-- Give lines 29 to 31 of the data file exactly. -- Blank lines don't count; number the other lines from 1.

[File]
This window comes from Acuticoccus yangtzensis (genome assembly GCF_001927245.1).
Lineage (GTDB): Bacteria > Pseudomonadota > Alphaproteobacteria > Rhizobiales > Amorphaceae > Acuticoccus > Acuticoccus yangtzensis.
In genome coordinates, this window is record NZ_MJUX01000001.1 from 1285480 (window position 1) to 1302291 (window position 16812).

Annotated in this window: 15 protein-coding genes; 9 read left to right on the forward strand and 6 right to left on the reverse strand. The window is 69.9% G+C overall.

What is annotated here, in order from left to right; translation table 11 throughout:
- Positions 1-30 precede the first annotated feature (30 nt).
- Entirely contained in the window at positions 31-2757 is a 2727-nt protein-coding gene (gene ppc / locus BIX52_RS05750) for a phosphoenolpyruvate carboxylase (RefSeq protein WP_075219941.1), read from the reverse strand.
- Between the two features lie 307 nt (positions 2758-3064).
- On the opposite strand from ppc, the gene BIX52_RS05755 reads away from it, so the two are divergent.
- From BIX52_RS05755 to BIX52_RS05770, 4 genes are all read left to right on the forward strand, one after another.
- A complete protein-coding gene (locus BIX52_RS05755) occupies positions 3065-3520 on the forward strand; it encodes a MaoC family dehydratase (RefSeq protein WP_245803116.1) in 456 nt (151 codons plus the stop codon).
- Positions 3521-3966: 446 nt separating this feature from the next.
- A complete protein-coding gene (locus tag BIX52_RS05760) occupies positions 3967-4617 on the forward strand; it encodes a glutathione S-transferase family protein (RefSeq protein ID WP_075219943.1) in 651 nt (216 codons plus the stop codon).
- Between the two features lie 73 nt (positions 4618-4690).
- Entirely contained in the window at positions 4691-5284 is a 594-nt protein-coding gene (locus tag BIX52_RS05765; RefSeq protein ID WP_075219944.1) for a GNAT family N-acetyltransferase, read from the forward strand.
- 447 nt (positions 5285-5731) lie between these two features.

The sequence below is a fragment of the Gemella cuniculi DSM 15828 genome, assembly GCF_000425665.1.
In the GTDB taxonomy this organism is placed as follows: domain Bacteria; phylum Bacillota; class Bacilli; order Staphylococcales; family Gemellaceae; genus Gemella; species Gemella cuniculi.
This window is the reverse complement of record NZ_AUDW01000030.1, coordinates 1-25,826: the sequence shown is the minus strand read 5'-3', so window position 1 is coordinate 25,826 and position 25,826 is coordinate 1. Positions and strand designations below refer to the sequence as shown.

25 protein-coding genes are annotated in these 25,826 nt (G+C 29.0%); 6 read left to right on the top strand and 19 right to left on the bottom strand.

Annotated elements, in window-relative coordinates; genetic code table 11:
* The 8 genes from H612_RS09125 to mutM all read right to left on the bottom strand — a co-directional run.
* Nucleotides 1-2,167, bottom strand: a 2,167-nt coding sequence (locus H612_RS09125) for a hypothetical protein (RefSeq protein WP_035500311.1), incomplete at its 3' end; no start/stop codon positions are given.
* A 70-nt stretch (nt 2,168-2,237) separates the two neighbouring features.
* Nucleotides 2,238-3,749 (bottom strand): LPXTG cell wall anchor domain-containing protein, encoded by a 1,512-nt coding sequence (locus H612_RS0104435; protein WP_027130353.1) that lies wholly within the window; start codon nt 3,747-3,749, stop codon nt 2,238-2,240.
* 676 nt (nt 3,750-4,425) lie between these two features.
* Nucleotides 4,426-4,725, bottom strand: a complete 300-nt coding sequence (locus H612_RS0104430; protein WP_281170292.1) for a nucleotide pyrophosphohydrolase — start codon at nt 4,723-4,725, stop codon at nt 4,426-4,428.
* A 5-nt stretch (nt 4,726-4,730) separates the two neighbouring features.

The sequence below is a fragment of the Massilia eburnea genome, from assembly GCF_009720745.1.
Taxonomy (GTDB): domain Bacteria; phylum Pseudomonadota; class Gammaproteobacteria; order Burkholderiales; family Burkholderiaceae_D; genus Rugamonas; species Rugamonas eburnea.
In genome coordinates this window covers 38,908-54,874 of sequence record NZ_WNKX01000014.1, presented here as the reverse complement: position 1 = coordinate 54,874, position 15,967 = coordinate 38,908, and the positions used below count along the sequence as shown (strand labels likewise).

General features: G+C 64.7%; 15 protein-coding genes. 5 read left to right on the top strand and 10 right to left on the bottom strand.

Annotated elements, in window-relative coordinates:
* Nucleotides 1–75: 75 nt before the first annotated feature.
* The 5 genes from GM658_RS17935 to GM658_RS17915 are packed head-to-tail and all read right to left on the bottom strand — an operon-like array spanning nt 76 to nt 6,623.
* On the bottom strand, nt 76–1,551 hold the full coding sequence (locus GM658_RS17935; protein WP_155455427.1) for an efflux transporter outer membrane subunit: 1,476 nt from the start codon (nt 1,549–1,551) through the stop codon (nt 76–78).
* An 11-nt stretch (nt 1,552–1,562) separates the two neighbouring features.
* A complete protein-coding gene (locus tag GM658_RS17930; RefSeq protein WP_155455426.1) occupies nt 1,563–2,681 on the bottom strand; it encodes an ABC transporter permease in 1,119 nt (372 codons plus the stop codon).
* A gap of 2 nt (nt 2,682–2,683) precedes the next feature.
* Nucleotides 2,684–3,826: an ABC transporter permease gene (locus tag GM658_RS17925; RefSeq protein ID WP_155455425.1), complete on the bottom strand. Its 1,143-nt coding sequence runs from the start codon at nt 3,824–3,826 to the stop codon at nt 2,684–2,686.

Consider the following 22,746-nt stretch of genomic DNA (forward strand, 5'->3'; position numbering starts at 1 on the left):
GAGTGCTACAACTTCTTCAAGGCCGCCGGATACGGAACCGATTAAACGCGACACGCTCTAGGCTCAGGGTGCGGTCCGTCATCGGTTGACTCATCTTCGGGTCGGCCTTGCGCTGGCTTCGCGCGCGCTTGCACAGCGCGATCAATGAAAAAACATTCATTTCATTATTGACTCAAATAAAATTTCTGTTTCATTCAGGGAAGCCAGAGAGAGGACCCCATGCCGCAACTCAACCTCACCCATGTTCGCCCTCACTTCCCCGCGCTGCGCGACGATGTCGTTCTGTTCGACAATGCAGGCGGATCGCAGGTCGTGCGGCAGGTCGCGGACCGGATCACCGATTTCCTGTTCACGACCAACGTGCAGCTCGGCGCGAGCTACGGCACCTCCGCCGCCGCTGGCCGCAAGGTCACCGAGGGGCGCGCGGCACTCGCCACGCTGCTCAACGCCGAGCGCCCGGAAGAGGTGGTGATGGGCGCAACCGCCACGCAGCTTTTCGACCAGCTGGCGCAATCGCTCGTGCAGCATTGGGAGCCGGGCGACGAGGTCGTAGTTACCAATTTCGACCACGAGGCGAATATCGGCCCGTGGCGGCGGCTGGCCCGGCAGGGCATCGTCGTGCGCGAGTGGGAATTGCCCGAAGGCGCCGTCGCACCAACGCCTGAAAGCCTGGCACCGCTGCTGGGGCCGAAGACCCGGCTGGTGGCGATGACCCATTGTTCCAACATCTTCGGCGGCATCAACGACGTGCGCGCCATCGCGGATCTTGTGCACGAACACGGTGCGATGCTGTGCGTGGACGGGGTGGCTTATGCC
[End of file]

The sequence below is a fragment of the Massilia eburnea genome, from assembly GCF_009720745.1.
Taxonomy (GTDB): domain Bacteria; phylum Pseudomonadota; class Gammaproteobacteria; order Burkholderiales; family Burkholderiaceae_D; genus Rugamonas; species Rugamonas eburnea.
In genome coordinates this window covers 38,908-54,874 of sequence record NZ_WNKX01000014.1, presented here as the reverse complement: position 1 = coordinate 54,874, position 15,967 = coordinate 38,908, and the positions used below count along the sequence as shown (strand labels likewise).